PIONEERING ANATOMY OF THE HORSE
Hippostologie, c’est a dire, discours des os du chevalParis, Mamert Patisson, 1599
FIRST EDITION. 4to. ff. (iv), 23, (i). a A-F . Roman letter, preface in Italic, some Greek. Foliated woodcut initials and headpieces, engraved architectural title page, with royal arms of Henry IV at head, with his Monogram H at sides, horses at base of columns, six large engravings in text, plus one full page of the complete horse skeleton, early manuscript shelf mark on fly. Light age yellowing, very light marginal spotting, the odd mark or spot. A very good copy, crisp clean on thick paper and with good margins, excellent impressions of the plates, in contemporary vellum over thin paste boards, remains of ties.
Extremely rare and important first, and only, edition of this treatise on the anatomy of the horse, beautifully illustrated with seven exceptional engraved plates by J de Weert, some of the finest and most accurate engravings of horse anatomy of the C16th. This work describes the anatomy of the horse in great detail and with great rigor. The engravings are of such detail that it is even possible to make out the joints of the skull, which are abundantly described.
Remarkably it was the first work dealing specifically with horse anatomy published in France; the only other to touch on the subject was the translation into French of Vegetius’ work on horses of 1563, which, whilst dealing with the horse in general, barely touched on its anatomy, not even distinguishing between bovine and equine. Heroard wrote the work in 1579 and the manuscript was preserved in the library of Château de Chantilly, but it was not published until 1599, a year after the publication in Italy of Carlo Runi’s celebrated ‘L’Anatomia del Cavallo’. Heroard was not aware of Runi’s work.
Heroard, a doctor, was given the title of ‘Médecin en l’Art vétérinaire’ in 1574, the first in France, before becoming physician to Charles IX. He most probably owed this role to the passion that Charles IX had for hunting and horses, and the king’s determination to raise the standard of veterinary medicine, particularly in respect to horses. In his dedication to Henry IV, Heroard justifies his project by arguing for the benefits of presenting farriers with a horse anatomy written in French that they would be able to understand. He also implies Charles IX’s instigation who took “un singulier plaisir à ce qui est de l’art Vétérinaire, duquel le subject principal est le corps du Cheval”. It is probable that the work was intended as the forerunner to a much larger treatise on the anatomy of the horse or a full ‘Traite de tout l’art Veterinaire’ that never appeared.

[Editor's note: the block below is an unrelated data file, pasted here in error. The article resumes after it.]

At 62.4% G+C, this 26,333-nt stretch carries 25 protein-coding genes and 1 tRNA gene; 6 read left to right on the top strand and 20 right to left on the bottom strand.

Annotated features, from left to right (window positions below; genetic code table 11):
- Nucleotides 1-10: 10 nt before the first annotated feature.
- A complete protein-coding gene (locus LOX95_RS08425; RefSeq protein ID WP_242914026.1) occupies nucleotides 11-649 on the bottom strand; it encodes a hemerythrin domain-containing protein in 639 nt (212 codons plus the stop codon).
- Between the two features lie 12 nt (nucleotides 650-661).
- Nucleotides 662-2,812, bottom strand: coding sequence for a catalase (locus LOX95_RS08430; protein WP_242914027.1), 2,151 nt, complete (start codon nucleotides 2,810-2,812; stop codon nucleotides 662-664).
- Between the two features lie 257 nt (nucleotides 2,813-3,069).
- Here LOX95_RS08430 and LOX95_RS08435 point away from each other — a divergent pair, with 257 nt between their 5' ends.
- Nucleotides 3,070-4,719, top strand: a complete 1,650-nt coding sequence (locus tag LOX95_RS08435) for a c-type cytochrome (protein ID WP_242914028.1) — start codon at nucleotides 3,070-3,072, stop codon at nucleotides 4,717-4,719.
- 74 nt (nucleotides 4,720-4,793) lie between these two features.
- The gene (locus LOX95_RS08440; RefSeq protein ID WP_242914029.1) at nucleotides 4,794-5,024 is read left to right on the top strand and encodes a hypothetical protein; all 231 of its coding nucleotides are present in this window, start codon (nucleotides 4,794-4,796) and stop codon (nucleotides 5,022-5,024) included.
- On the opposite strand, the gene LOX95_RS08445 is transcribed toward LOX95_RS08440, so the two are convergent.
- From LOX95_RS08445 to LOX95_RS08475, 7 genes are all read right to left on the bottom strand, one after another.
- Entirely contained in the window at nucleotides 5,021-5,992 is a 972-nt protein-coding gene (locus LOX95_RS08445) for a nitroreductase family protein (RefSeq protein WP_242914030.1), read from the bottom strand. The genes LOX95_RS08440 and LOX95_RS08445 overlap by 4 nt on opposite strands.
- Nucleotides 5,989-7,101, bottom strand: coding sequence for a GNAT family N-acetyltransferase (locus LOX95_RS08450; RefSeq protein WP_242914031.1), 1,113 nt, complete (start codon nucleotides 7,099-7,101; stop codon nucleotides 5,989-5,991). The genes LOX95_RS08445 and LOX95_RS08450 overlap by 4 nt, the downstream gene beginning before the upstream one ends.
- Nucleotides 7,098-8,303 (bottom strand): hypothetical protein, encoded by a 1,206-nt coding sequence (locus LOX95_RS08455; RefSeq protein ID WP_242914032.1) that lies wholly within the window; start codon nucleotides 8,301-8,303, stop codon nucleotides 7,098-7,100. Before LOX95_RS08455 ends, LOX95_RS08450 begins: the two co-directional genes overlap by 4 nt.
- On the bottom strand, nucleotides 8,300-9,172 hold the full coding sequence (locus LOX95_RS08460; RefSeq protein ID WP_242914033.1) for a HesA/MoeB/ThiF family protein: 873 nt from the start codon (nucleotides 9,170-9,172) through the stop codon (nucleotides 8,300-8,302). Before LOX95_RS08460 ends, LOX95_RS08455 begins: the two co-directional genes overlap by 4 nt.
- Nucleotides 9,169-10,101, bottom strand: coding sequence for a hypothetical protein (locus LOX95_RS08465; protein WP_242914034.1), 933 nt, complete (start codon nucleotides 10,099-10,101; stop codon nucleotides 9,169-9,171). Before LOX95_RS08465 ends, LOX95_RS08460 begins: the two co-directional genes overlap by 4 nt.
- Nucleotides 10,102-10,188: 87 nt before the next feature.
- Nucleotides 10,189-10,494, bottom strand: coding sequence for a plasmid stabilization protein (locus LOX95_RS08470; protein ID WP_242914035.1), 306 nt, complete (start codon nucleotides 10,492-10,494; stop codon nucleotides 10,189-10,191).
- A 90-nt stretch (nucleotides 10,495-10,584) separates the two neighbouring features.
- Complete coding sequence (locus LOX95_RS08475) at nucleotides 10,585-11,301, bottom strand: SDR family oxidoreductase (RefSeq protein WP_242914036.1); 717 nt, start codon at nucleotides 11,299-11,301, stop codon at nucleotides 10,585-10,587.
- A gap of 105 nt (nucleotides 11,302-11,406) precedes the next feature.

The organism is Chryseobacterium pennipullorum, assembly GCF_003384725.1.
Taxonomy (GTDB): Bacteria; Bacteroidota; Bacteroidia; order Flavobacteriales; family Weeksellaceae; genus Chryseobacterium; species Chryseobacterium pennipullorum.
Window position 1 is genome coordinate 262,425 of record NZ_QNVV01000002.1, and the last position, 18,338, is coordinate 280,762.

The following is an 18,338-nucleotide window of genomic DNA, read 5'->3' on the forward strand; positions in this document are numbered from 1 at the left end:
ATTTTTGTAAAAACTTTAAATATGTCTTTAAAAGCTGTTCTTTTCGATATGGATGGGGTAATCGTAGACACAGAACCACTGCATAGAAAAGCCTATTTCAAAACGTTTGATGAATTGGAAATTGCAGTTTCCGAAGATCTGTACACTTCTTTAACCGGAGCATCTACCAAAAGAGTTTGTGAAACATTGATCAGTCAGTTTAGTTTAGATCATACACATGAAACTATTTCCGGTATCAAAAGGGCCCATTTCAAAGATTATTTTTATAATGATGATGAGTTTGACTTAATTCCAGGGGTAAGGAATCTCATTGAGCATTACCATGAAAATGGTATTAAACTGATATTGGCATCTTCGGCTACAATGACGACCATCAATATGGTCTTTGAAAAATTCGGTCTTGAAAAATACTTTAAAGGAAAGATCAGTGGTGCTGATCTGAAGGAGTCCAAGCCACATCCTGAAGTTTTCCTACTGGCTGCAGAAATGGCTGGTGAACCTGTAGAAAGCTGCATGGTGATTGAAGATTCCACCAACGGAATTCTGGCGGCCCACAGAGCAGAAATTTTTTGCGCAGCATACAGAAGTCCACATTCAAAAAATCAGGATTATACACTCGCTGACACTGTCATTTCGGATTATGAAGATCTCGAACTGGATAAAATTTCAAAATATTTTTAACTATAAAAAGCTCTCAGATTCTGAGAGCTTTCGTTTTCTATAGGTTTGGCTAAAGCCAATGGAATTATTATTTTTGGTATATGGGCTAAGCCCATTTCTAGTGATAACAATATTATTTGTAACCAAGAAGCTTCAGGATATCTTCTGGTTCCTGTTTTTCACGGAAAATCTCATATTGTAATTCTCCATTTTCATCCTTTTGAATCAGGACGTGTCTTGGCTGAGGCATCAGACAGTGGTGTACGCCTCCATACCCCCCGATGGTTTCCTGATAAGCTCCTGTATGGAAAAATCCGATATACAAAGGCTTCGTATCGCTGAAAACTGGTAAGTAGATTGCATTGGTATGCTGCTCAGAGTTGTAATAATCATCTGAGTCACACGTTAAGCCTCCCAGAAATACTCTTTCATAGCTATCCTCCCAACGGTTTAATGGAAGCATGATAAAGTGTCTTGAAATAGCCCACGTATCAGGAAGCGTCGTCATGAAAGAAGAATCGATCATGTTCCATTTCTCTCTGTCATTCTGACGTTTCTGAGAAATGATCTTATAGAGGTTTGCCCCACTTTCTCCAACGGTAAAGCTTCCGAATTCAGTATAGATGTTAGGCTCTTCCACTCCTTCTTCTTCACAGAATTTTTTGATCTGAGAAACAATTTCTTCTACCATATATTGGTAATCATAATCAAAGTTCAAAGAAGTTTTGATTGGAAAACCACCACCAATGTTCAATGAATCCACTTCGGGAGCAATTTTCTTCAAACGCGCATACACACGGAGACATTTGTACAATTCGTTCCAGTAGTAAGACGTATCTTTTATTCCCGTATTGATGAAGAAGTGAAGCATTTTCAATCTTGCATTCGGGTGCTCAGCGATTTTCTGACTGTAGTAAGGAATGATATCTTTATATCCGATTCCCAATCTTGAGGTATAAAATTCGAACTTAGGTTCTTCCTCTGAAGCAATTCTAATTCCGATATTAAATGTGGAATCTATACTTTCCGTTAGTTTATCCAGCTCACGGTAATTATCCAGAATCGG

Heroard’s training was in medicine, and wherever applicable he used the language of human anatomy to describe that of the horse. Forced to invent new terms that were specific to the horse, he initiated the vocabulary of equine anatomy in France. The work was overshadowed by Runi’s anatomy and later ignored. However its importance in the history of veterinary science has now been recognized. “L’étude approfondie de l’Hippostologie d’Héroard montre que celui-ci mérite une place de choix dans l’histoire de l’anatomie vétérinaire. Il est le premier à avoir décrit un squelette entier de cheval en se fondant sur l’étude directe sur squelette. Il fut le premier à donner aux os du cheval des noms français raisonnés.” Aurélien Jeandel “Jean Herouard premiere ‘Veterinaire Francais’. A very good copy of this beautifully illustrated and important work.BM STC Fr. C16th p. 223. Renouard 192:1. Mortimer French 273. Mennessier de la Lance I p. 617. “Ouvrage assez rare”. Brian J Ford. “Images of Science. A History of Scientific Illustration.” p. 78.